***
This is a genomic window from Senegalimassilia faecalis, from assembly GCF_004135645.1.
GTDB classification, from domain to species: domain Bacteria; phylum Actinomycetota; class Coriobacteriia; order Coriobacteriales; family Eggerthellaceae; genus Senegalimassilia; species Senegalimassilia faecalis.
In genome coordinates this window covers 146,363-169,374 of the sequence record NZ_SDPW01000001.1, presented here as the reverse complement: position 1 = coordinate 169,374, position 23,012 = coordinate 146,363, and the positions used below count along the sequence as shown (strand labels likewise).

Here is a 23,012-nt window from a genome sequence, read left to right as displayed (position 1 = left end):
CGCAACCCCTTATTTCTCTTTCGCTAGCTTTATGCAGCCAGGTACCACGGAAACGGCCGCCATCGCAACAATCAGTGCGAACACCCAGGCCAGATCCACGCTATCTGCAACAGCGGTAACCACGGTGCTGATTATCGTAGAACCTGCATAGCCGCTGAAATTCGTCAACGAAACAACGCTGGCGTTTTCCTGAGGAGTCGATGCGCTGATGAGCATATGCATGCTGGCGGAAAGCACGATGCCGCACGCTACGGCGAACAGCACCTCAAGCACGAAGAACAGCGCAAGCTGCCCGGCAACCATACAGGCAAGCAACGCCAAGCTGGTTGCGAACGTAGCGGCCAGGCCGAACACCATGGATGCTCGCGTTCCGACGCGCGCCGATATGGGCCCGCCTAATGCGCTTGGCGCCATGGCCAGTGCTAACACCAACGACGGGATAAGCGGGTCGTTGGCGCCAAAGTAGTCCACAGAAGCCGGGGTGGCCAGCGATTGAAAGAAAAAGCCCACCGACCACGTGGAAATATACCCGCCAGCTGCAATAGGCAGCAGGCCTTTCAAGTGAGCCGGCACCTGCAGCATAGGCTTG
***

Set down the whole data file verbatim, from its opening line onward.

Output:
This is a genomic window from Senegalimassilia faecalis, from assembly GCF_004135645.1.
GTDB classification, from domain to species: domain Bacteria; phylum Actinomycetota; class Coriobacteriia; order Coriobacteriales; family Eggerthellaceae; genus Senegalimassilia; species Senegalimassilia faecalis.
In genome coordinates this window covers 146,363-169,374 of the sequence record NZ_SDPW01000001.1, presented here as the reverse complement: position 1 = coordinate 169,374, position 23,012 = coordinate 146,363, and the positions used below count along the sequence as shown (strand labels likewise).

Here is a 23,012-nt window from a genome sequence, read left to right as displayed (position 1 = left end):
CGCAACCCCTTATTTCTCTTTCGCTAGCTTTATGCAGCCAGGTACCACGGAAACGGCCGCCATCGCAACAATCAGTGCGAACACCCAGGCCAGATCCACGCTATCTGCAACAGCGGTAACCACGGTGCTGATTATCGTAGAACCTGCATAGCCGCTGAAATTCGTCAACGAAACAACGCTGGCGTTTTCCTGAGGAGTCGATGCGCTGATGAGCATATGCATGCTGGCGGAAAGCACGATGCCGCACGCTACGGCGAACAGCACCTCAAGCACGAAGAACAGCGCAAGCTGCCCGGCAACCATACAGGCAAGCAACGCCAAGCTGGTTGCGAACGTAGCGGCCAGGCCGAACACCATGGATGCTCGCGTTCCGACGCGCGCCGATATGGGCCCGCCTAATGCGCTTGGCGCCATGGCCAGTGCTAACACCAACGACGGGATAAGCGGGTCGTTGGCGCCAAAGTAGTCCACAGAAGCCGGGGTGGCCAGCGATTGAAAGAAAAAGCCCACCGACCACGTGGAAATATACCCGCCAGCTGCAATAGGCAGCAGGCCTTTCAAGTGAGCCGGCACCTGCAGCATAGGCTTG